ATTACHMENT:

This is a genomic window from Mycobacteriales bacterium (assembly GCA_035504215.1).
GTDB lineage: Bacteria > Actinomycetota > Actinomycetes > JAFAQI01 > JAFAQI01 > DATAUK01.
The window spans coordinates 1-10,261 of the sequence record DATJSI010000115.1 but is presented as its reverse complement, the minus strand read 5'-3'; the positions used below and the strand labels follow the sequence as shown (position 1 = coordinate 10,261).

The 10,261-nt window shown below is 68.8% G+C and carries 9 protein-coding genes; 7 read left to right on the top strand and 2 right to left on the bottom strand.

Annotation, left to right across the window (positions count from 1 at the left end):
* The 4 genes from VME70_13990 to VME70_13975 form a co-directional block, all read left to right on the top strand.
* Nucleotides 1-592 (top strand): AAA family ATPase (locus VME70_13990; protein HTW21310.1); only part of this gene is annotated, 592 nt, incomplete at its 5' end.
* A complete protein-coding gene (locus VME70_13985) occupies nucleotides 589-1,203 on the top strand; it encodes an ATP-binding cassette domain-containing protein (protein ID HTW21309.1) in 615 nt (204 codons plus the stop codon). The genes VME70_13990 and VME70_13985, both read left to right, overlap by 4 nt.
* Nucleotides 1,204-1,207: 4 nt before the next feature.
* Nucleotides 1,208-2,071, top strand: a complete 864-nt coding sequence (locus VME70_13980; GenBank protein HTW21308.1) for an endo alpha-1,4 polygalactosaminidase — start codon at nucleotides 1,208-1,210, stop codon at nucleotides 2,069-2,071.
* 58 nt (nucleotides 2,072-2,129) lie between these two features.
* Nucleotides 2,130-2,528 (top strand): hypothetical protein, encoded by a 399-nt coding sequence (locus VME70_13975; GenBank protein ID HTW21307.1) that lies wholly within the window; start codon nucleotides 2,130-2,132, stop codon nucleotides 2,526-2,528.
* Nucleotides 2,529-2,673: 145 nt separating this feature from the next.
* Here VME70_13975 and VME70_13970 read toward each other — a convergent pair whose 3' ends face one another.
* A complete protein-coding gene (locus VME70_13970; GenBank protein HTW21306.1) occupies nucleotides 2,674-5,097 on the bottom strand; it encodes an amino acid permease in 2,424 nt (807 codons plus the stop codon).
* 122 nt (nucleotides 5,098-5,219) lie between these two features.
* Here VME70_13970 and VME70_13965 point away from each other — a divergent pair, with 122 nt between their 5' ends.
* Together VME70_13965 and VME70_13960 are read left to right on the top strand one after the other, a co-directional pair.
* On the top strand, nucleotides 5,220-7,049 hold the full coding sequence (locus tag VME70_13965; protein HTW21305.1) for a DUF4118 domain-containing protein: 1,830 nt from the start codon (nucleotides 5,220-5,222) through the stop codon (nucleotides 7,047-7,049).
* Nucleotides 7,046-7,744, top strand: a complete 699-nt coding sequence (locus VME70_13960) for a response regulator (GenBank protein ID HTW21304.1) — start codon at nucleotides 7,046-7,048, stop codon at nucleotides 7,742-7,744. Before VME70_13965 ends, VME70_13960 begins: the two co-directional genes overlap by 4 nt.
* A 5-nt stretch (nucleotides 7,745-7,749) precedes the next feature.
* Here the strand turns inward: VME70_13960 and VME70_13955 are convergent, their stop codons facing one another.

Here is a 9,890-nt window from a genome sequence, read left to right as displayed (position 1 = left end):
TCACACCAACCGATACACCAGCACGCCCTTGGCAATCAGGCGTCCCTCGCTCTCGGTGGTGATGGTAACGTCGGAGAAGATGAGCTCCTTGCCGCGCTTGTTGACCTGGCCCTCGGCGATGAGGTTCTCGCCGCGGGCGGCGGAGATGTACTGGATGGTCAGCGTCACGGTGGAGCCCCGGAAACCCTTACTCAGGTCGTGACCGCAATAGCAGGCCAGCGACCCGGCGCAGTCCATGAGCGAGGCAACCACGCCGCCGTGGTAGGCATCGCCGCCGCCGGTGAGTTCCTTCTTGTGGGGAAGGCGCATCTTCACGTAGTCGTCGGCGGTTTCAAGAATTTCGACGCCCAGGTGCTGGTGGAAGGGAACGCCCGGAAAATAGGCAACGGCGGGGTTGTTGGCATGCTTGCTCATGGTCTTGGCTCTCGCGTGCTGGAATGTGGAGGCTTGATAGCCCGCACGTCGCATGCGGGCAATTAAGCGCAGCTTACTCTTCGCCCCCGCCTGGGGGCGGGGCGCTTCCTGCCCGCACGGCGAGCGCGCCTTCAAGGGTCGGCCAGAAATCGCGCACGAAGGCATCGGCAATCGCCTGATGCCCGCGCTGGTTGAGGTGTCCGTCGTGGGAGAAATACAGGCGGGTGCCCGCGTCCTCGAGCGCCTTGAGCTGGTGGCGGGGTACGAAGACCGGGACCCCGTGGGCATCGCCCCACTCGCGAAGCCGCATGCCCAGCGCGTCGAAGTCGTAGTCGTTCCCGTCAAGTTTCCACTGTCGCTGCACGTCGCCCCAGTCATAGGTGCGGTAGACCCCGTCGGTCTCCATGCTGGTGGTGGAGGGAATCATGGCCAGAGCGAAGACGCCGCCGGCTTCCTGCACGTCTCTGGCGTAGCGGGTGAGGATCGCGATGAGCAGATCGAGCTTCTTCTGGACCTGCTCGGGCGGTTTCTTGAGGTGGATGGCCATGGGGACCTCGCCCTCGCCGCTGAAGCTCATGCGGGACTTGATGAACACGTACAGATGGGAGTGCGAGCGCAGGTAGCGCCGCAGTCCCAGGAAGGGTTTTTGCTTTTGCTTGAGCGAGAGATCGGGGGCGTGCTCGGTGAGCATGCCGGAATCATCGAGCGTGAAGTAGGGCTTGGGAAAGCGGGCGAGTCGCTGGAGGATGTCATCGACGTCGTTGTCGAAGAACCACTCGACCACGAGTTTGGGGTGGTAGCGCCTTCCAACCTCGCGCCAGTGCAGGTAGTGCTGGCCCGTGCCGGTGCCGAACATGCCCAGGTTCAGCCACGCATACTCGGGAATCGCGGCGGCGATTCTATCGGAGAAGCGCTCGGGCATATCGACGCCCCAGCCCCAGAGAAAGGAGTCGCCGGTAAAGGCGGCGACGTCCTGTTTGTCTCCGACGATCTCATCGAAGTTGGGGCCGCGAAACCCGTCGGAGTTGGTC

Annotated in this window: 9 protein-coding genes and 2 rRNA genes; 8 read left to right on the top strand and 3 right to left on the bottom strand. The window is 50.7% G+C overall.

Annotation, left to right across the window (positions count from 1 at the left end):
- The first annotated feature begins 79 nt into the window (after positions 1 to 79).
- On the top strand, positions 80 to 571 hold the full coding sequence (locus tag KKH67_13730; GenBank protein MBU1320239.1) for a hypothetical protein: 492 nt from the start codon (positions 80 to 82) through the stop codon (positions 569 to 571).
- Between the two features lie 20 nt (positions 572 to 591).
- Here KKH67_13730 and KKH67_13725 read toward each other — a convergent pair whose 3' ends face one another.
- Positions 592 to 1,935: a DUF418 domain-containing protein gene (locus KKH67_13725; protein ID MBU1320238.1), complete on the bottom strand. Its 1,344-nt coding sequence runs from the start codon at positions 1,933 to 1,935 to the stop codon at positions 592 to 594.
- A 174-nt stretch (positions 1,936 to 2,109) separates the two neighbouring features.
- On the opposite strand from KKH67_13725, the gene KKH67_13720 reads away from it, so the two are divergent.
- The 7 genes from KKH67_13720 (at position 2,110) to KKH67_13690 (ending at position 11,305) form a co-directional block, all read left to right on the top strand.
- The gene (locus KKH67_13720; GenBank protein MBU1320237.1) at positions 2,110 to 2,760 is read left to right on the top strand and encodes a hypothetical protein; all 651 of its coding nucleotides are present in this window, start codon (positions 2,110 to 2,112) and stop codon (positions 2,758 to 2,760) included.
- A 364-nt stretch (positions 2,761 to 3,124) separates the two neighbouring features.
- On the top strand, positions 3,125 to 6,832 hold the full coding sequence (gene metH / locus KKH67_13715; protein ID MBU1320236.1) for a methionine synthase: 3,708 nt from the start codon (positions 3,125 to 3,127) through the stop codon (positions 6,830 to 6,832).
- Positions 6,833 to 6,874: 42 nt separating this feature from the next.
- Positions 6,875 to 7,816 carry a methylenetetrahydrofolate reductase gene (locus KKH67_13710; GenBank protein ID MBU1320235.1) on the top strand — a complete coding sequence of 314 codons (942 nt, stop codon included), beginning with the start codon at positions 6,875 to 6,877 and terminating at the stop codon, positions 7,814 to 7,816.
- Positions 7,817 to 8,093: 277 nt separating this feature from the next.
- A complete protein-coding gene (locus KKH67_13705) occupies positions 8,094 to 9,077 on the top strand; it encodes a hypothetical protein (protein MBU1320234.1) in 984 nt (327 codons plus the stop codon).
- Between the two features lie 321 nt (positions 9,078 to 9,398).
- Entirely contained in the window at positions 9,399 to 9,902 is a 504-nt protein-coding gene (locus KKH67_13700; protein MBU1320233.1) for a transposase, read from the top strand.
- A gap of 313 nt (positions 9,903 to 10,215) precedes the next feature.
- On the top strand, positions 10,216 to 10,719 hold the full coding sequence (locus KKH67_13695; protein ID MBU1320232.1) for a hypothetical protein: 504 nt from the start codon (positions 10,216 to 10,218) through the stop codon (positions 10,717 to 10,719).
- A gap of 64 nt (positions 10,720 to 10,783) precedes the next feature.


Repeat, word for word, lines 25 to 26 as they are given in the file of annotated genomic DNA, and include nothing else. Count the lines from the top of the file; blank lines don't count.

Annotated in this window: 9 protein-coding genes and 2 rRNA genes; 8 read left to right on the top strand and 3 right to left on the bottom strand. The window is 50.7% G+C overall.

Annotation, left to right across the window (positions count from 1 at the left end):